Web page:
Team: Heidi Green, Dr Ros Kane, Professor Mo Ray; Dr Michael Rasell; Helen Davies; Rachael Mason and Dr Sam Cooke.
Funders: NIHR East Midlands Clinical Research Network.
Key Contact: Heidi Green (firstname.lastname@example.org)
The Team Around the Adult (TAA) was launched by Lincolnshire County Council Adult Services in early 2020. Prompted by the pandemic, implementation was deferred until January 2021. The TAA is an early intervention model providing comprehensive and coordinated social care for the most complex cases referred to a District Councils Vulnerable adult panel (or similar).
A scoping review identified, eight initiatives multi-agency, joint working initiatives, that support, protect and improve outcomes for vulnerable adults, delivered in connection with Local Authorities and two Lincolnshire district specific initiatives. The study found the TAA delivery model to be unique to Lincolnshire.
Just over one-hundred and sixty services that support, protect, and improve outcomes for vulnerable adults, were mapped and a subsequent service directory was developed.
Consultations with key stakeholders responsible for developing, delivering, and/or commissioning social care services, generated three key themes that included the importance of person at the centre, strategic and organisational contexts for working with complexity, and perspectives on the need for a TAA resource.
Public Health Placement Capacity Development in Allied Health
Study Team: Laura Charlesworth, Rachael Mason, Dr Christine Jackson and Dr Ros Kane
Funders: Public Health England, 2021
Key Contact: Laura Charlesworth: email@example.com
We were commissioned by Public Health England (PHE) to facilitate the joint delivery of their Clinical Placement Expansions Programme through the creation of a toolkit to support public-health placement provision across the full range of Allied Health Professions (AHPs).
The study also involved the creation of a suite of learning outcomes relevant to each AHP profession that could be met through public health placements. This involved working with professional bodies and educators and working with the Royal Society of Public Health (RSPH) to understand the administrative barriers to Higher Education Institutions identifying and accessing public health placements.
Linking lifestyle datasets for public health research and service commissioning: A feasibility Study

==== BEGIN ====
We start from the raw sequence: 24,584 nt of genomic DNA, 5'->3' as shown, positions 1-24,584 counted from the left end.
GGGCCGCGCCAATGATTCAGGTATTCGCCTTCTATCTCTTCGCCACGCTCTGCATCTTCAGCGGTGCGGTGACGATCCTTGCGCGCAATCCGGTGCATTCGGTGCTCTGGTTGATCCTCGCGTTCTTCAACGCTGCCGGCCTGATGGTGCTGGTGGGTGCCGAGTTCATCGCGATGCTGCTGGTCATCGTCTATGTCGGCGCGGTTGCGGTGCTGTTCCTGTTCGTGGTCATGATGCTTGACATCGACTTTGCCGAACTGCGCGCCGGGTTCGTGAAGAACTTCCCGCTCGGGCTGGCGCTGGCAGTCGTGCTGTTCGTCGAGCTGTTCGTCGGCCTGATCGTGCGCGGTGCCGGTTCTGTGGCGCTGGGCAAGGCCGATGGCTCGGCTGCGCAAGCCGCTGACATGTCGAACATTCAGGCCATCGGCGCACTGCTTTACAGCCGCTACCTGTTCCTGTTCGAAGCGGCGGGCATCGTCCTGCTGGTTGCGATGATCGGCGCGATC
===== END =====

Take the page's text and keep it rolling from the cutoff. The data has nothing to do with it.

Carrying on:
Study Team: Dr Ros Kane; Dr Joseph Akanuwe; Dr Sam Cooke and Dr Hannah Henderson
Funders: NIHR East Midlands Clinical Research Network
Key contact: Dr Joseph Akanuwe: firstname.lastname@example.org
We were commissioned by the NIHR EM CRN to undertake a feasibility study into the development and delivery of a fully integrated public health lifestyle dataset across the East Midlands region in England. This study is current being disseminated and a link to the interim report can be found here.
Examining the relationship between ethnicity and COVID related sickness in the healthcare workforce.
Study Team: Dr Maxime Inghels; Dr Ros Kane; Dr Priya Lall; DrDavid Nelson; Dr Zahid Asghar; Professor Derek Ward’ Tracy McCranor; Tony Kavanagh; Professor, Jaspreet Phull and Professor Frank Tanser
There is an increasing awareness of the relationship between BAME individuals and COVID 19. There have been high proportions of death and sickness in healthcare workers from BAME backgrounds (especially Black and Asian) within the UK and other populations. As yet, there have been no descriptive studies on the impact of COVID-9 in healthcare professionals from different ethnic backgrounds within a rural population, such as Lincolnshire.
This study examined the association between ethnicity and COVID-19 health status within healthcare professionals in Lincolnshire – by analysing the Human Resources sickness data during the initial outbreak period (March 2020 onwards). We conducted a time-to-event analysis to compare rates of COVID-related sickness among BAME employees versus the non-BAME employees.
Data are now analysed and the study has been submitted for publication and is soon to be presented as a Keynote speech at the 18th International Postgraduate Research Colloquium hosted by the Behavioural Sciences Research Institute (BSRI), Srinakarintarawirot University, Bangkok, with partner universities in Indonesia, Malaysia and The Philippines.